One thing I found touching was the tender love the faithful had for the Mother of God, especially as she is represented in the famous icon of Our Lady of Vladimir. When they light a candle and pray before her, her sad but compassionate eyes look upon them with love, and she obtains mercy and grace for them from Him whom she carries in her arms. She actually appeared in that form to save a young woman who was about to be raped. Later the man regretted his action and actually went back to that woman to seek forgiveness, and when he saw the icon in her house he exclaimed: “That’s her! Who is that? She is the one who appeared to save you from me!”

These people lived in an atmosphere, an environment of faith in God, of repentance from sin, of hope for the life to come, in awareness of the constant presence of the Mother of God and the saints, who protected and helped them—even though the society around them was officially atheist, and they could be imprisoned for any manifestation of religious faith. They relied wholly on the mercy of the Lord.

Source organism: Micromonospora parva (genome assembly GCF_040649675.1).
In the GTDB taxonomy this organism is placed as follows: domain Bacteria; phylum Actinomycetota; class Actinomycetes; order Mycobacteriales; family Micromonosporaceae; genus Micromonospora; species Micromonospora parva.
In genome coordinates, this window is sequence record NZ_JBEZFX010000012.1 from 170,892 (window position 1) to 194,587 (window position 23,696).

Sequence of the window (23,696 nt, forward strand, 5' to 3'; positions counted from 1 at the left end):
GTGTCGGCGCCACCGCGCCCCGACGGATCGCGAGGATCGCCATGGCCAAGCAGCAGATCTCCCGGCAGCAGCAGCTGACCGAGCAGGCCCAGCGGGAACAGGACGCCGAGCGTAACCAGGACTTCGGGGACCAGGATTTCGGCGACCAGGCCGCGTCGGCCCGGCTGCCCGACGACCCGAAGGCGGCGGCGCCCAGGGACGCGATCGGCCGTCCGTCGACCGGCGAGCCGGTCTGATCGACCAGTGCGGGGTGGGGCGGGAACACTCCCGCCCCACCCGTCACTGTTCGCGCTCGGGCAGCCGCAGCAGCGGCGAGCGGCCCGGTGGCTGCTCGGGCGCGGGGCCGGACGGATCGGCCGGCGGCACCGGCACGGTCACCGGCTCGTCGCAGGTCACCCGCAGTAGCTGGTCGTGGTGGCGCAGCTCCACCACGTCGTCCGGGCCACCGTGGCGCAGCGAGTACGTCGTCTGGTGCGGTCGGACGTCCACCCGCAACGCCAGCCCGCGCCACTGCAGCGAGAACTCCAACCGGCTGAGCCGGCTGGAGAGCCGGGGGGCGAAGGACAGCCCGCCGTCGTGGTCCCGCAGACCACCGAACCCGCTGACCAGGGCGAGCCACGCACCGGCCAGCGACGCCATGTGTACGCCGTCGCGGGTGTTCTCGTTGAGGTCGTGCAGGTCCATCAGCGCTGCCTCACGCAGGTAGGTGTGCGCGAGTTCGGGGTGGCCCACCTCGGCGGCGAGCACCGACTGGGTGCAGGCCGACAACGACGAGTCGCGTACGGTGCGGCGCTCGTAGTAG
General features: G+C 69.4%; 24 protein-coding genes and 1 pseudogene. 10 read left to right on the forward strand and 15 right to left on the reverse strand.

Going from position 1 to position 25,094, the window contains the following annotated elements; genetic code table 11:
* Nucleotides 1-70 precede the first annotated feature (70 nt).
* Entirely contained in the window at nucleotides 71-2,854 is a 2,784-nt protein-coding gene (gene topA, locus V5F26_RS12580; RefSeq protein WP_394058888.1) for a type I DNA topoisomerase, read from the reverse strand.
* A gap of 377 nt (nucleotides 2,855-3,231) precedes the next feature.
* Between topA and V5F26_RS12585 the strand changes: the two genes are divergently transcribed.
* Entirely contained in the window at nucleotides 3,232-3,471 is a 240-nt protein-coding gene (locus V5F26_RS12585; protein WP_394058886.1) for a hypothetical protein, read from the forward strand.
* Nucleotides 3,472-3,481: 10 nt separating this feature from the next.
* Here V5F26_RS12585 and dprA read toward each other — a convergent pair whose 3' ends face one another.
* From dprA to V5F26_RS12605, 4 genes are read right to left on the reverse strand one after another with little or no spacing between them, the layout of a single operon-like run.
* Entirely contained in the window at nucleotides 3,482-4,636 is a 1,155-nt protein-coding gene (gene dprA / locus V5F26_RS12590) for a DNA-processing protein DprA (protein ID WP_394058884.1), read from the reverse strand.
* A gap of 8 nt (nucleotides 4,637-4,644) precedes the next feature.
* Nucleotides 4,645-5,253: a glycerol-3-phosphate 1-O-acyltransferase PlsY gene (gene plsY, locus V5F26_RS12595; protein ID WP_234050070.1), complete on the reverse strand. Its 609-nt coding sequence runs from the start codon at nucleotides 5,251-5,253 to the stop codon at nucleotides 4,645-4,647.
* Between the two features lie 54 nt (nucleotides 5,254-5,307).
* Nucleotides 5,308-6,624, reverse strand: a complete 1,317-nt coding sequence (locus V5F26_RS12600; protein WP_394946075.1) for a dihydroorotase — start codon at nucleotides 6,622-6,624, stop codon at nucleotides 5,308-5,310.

So this is what I’m getting at: they knew what was the meaning of human life, they lived at the heart, the essence of it, because everything that was superfluous was stripped away from them. They knew love and tried to be good for each other, for the world was harsh, and the enemies of Truth were everywhere. In short, they were true Christians, not marshmallows. We see today what happens in free and affluent societies: many members of the Church, including clergy and hierarchs, begin to miss the point of the Faith. They reject some of the teachings of the Church and hence the uncompromising power of the Gospel, they tolerate immorality, wink at peccadilloes, model spirituality on modern psychology, run the Church like corporate America, and make uneasy alliances with the surrounding society, which is often anti-Christian in its mindset and morality. They don’t talk about Heaven and Hell, about the absolute necessity of living to fulfill the will of God, of how difficult and demanding it is to be a true Christian—as if salvation could be attained by presenting one’s baptismal certificate, or by simply being tolerant or “nice,” and “not hurting anyone.”